- This event has passed.
Cologne: Diana Lelonek, Janek Simon
April 6, 2019 - June 30, 2019
Bram Demunter: Heart of an old crocodile exploding over a small town, 2019
“HEART OF AN OLD CROCODILE EXPLODING OVER A SMALL TOWN”
Among the artists: Diana Lelonek, Janek Simon
Guided tour with the artists, the curator and the exhibition designer: Sun 7 April, noon
“I am preparing myself for the next move,“ she replies. “The last move.” She looks him in the eye; she is calm; she seems to be entirely serious. “I am accustoming myself to living in the company of beings whose mode of being is unlike mine, more unlike mine than my human intellect will ever be able to grasp. Does that make sense to you?”
“Heart of an old crocodile exploding over a small town” is a curatorial experiment oscillating between a solo and a group exhibition. The artworks on view were not chosen according to one specific theme but rather accumulated associatively around a group of semi-narrative paintings and drawings of Bram Demunter. In this way, the exhibition follows several interrelated themes inherent in Demunter’s work such as the longing for a closer relation to nature, the negation of an objectifying way of looking at it and the attempt to avoid idealizations of it by means of staying close to its material, sensual aspects. Other important themes involve inclusion and exclusion from society, interspecies or latent communities and post-apocalyptic intuitions concerning the future. Apart from artworks of various nature (painting, drawings, films, installations and even a smell) the exhibition contains documentary movies as well as books.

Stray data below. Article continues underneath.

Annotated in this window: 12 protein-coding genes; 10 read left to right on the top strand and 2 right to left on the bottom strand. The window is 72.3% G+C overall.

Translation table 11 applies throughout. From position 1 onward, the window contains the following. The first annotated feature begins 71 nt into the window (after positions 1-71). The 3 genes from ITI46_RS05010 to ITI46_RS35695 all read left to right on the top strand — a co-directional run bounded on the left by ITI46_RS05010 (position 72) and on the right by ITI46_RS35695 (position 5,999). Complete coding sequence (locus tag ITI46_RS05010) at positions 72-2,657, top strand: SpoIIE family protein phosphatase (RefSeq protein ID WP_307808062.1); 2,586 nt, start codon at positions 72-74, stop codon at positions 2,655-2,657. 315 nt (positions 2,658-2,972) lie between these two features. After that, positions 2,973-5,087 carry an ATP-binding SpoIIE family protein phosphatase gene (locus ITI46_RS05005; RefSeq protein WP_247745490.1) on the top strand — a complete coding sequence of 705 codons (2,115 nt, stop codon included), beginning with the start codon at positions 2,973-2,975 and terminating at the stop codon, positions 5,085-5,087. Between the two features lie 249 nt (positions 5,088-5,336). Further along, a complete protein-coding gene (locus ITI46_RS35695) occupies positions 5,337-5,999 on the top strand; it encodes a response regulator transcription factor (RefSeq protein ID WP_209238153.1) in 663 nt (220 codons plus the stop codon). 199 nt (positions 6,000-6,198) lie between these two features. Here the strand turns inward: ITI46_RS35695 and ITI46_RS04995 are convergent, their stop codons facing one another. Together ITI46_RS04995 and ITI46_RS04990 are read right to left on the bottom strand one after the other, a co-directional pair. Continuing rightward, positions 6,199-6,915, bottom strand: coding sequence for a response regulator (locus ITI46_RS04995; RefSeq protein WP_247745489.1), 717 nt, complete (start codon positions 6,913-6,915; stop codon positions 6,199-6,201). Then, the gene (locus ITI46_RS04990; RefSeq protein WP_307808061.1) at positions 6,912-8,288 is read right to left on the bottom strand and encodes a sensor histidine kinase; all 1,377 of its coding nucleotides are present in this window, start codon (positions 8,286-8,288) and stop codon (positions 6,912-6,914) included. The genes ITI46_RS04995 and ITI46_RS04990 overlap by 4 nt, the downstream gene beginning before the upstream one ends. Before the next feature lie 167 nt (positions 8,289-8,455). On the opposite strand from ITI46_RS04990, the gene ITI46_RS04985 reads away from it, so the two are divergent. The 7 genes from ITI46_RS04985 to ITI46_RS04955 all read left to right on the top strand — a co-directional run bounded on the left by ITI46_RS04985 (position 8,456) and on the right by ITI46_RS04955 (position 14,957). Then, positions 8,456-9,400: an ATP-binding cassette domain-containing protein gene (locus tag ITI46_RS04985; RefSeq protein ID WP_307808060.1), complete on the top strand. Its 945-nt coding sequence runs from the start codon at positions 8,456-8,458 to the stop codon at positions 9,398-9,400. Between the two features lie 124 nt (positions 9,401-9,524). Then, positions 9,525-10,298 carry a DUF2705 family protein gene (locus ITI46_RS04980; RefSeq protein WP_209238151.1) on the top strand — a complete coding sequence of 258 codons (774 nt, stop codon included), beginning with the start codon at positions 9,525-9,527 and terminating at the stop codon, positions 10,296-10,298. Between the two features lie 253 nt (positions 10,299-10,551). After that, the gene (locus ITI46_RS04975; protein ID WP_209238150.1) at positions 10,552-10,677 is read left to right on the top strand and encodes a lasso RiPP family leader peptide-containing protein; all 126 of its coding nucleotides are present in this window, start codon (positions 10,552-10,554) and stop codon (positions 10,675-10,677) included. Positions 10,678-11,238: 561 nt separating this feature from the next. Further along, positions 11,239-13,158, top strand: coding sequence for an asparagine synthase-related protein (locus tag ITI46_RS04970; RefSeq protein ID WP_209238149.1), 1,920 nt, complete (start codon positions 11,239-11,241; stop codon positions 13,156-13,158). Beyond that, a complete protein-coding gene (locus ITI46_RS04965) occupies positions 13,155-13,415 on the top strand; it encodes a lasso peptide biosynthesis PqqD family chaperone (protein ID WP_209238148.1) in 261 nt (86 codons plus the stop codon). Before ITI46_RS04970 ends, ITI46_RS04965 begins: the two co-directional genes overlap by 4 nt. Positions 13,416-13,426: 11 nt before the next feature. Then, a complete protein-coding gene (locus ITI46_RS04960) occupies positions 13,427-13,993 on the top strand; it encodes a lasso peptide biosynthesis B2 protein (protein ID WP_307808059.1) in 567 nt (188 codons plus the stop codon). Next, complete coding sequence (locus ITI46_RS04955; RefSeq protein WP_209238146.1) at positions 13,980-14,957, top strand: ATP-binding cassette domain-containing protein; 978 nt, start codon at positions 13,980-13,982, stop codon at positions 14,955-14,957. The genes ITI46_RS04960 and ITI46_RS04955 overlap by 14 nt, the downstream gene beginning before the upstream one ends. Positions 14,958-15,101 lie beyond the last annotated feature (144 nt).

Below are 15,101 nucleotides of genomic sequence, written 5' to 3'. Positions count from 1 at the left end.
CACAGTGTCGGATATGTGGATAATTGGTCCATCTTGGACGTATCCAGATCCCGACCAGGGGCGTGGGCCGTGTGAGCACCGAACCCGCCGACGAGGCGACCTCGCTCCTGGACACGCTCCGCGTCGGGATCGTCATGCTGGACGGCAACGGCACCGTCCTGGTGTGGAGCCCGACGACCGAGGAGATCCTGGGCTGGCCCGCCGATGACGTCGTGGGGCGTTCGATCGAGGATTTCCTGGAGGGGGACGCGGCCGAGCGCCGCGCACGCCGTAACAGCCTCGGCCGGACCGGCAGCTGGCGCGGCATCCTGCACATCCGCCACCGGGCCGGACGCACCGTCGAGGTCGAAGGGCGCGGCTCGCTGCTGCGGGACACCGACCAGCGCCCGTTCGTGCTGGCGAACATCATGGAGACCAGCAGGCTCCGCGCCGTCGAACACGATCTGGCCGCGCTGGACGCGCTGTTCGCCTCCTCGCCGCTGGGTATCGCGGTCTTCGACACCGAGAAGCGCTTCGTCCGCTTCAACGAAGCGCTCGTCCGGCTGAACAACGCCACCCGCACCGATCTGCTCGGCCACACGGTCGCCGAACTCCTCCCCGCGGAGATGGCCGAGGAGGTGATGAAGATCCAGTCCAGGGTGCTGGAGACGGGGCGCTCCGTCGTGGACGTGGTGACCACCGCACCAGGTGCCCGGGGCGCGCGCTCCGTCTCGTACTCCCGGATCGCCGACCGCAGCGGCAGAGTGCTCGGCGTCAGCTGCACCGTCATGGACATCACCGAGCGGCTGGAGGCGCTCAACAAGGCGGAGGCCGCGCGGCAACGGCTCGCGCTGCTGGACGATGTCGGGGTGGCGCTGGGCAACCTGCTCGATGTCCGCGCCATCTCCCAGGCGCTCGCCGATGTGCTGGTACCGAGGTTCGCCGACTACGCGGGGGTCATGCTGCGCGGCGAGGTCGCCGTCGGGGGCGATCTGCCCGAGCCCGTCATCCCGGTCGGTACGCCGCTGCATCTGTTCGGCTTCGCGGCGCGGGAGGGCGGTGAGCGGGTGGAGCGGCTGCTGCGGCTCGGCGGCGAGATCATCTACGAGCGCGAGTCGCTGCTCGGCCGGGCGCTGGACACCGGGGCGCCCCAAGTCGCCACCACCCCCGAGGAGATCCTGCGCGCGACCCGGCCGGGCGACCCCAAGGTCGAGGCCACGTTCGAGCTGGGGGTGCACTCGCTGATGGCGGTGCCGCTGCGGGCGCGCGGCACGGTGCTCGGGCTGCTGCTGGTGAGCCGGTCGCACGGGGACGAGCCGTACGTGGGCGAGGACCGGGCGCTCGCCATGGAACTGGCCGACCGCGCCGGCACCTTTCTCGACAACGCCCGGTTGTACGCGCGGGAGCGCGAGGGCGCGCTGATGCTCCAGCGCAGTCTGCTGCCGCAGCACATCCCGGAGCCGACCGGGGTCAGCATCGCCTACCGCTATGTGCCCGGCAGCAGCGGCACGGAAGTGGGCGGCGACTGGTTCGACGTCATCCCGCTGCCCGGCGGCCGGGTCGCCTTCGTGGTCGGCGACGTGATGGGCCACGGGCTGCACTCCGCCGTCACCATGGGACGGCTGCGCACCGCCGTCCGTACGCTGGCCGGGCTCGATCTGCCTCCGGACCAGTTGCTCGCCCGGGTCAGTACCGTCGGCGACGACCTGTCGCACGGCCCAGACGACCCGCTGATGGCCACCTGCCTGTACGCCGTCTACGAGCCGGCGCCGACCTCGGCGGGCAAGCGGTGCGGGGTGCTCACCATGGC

Several artists involved in the exhibition are members of collectives that are very often marginalized and exploited in our societies (indigenous people, people with mental disease, refugees, animals). The exhibition attempts to present what happens when these marginalized views become placed at the centre of our attention. How does their perspective differ from ours? What can we learn from them? Is there something that we will never fully understand but might get a grasp of? Is the difference between “us” and “them” as big as we tend to assume? Who decides what is at the centre and what gets pushed to the margins?
On a more formal level the exhibition tunes in to the compelling sensuality of Demunter’s works with their almost medieval quality. In his pre-modern treatment of perspectivity the artist abandons the objectifying, Cartesian point of view in favor of a more post-human or trans-human perspective in which all earthly beings co-exist in unexplainable and fragile unity. The other artists in the exhibition adhere to this position, following a practice of a decentered, non-anthropomorphic gaze. The immersive exhibition design follows the sensuality of the presented artworks oscillating between a suggestive tactile intimacy and a feeling of estrangement.
“No, there is no God. But at least, in the world I pray for, every soul will have a chance. There will be no more unborn beings waiting outside the gate, crying to be let in. Each soul will have a turn to taste life, which is incomparably the sweetest sweetness there is. And we will be able to hold up our heads at last, we masters of life and death, we masters of the universe. We will no longer have to stand barring the gate, saying, Sorry, you cannot come in, you are not wanted, you are too many. Welcome, we will instead be able to say, come in, you are wanted, you are all wanted.”
Quotes: “The Old Woman and the Cats” by J. M. Coetzee, in: “Cripplewood”, Berlinde De Bruckyere and J. M. Coetzee, Mercatorfonds 2013.